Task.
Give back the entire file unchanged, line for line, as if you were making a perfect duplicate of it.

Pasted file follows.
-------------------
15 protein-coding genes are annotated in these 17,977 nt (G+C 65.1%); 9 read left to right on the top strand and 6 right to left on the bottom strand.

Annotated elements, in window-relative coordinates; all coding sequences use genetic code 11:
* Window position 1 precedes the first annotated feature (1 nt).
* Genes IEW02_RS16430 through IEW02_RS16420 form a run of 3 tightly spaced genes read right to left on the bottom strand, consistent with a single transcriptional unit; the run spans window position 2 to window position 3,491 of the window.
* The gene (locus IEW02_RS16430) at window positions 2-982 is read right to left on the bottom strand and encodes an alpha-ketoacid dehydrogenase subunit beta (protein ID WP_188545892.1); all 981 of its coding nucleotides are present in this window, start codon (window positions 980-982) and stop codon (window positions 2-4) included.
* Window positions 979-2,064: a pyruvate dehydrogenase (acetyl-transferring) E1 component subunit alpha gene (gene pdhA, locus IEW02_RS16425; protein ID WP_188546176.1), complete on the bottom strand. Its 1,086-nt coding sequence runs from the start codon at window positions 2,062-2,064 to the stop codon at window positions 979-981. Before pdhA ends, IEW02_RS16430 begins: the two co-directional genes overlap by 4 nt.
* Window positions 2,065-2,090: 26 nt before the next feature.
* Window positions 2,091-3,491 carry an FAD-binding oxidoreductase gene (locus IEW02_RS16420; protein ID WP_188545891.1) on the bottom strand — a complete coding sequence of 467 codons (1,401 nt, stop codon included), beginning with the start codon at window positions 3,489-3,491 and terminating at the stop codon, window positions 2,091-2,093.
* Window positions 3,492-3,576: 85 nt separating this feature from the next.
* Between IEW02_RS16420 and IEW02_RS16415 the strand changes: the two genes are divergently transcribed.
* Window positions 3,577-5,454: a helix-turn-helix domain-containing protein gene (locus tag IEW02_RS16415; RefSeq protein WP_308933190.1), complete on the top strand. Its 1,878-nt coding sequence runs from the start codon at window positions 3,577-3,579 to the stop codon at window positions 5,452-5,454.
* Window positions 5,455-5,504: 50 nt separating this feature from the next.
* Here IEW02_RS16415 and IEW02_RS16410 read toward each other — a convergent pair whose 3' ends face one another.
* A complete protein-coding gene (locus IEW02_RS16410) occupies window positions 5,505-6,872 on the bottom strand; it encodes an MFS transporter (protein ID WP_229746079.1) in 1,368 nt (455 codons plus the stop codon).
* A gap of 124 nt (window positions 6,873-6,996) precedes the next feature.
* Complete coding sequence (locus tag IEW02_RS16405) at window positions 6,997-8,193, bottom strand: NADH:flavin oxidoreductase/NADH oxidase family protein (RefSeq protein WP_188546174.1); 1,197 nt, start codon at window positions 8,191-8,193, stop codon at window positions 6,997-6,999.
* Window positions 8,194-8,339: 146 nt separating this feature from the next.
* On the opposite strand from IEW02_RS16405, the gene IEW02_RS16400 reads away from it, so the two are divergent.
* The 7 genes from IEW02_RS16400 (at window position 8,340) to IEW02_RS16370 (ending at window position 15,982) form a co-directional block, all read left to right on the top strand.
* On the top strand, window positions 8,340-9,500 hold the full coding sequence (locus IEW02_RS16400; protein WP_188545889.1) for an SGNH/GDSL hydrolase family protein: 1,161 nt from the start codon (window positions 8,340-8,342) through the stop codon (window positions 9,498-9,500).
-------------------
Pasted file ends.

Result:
15 protein-coding genes are annotated in these 17,977 nt (G+C 65.1%); 9 read left to right on the top strand and 6 right to left on the bottom strand.

Annotated elements, in window-relative coordinates; all coding sequences use genetic code 11:
* Window position 1 precedes the first annotated feature (1 nt).
* Genes IEW02_RS16430 through IEW02_RS16420 form a run of 3 tightly spaced genes read right to left on the bottom strand, consistent with a single transcriptional unit; the run spans window position 2 to window position 3,491 of the window.
* The gene (locus IEW02_RS16430) at window positions 2-982 is read right to left on the bottom strand and encodes an alpha-ketoacid dehydrogenase subunit beta (protein ID WP_188545892.1); all 981 of its coding nucleotides are present in this window, start codon (window positions 980-982) and stop codon (window positions 2-4) included.
* Window positions 979-2,064: a pyruvate dehydrogenase (acetyl-transferring) E1 component subunit alpha gene (gene pdhA, locus IEW02_RS16425; protein ID WP_188546176.1), complete on the bottom strand. Its 1,086-nt coding sequence runs from the start codon at window positions 2,062-2,064 to the stop codon at window positions 979-981. Before pdhA ends, IEW02_RS16430 begins: the two co-directional genes overlap by 4 nt.
* Window positions 2,065-2,090: 26 nt before the next feature.
* Window positions 2,091-3,491 carry an FAD-binding oxidoreductase gene (locus IEW02_RS16420; protein ID WP_188545891.1) on the bottom strand — a complete coding sequence of 467 codons (1,401 nt, stop codon included), beginning with the start codon at window positions 3,489-3,491 and terminating at the stop codon, window positions 2,091-2,093.
* Window positions 3,492-3,576: 85 nt separating this feature from the next.
* Between IEW02_RS16420 and IEW02_RS16415 the strand changes: the two genes are divergently transcribed.
* Window positions 3,577-5,454: a helix-turn-helix domain-containing protein gene (locus tag IEW02_RS16415; RefSeq protein WP_308933190.1), complete on the top strand. Its 1,878-nt coding sequence runs from the start codon at window positions 3,577-3,579 to the stop codon at window positions 5,452-5,454.
* Window positions 5,455-5,504: 50 nt separating this feature from the next.
* Here IEW02_RS16415 and IEW02_RS16410 read toward each other — a convergent pair whose 3' ends face one another.
* A complete protein-coding gene (locus IEW02_RS16410) occupies window positions 5,505-6,872 on the bottom strand; it encodes an MFS transporter (protein ID WP_229746079.1) in 1,368 nt (455 codons plus the stop codon).
* A gap of 124 nt (window positions 6,873-6,996) precedes the next feature.
* Complete coding sequence (locus tag IEW02_RS16405) at window positions 6,997-8,193, bottom strand: NADH:flavin oxidoreductase/NADH oxidase family protein (RefSeq protein WP_188546174.1); 1,197 nt, start codon at window positions 8,191-8,193, stop codon at window positions 6,997-6,999.
* Window positions 8,194-8,339: 146 nt separating this feature from the next.
* On the opposite strand from IEW02_RS16405, the gene IEW02_RS16400 reads away from it, so the two are divergent.
* The 7 genes from IEW02_RS16400 (at window position 8,340) to IEW02_RS16370 (ending at window position 15,982) form a co-directional block, all read left to right on the top strand.
* On the top strand, window positions 8,340-9,500 hold the full coding sequence (locus IEW02_RS16400; protein WP_188545889.1) for an SGNH/GDSL hydrolase family protein: 1,161 nt from the start codon (window positions 8,340-8,342) through the stop codon (window positions 9,498-9,500).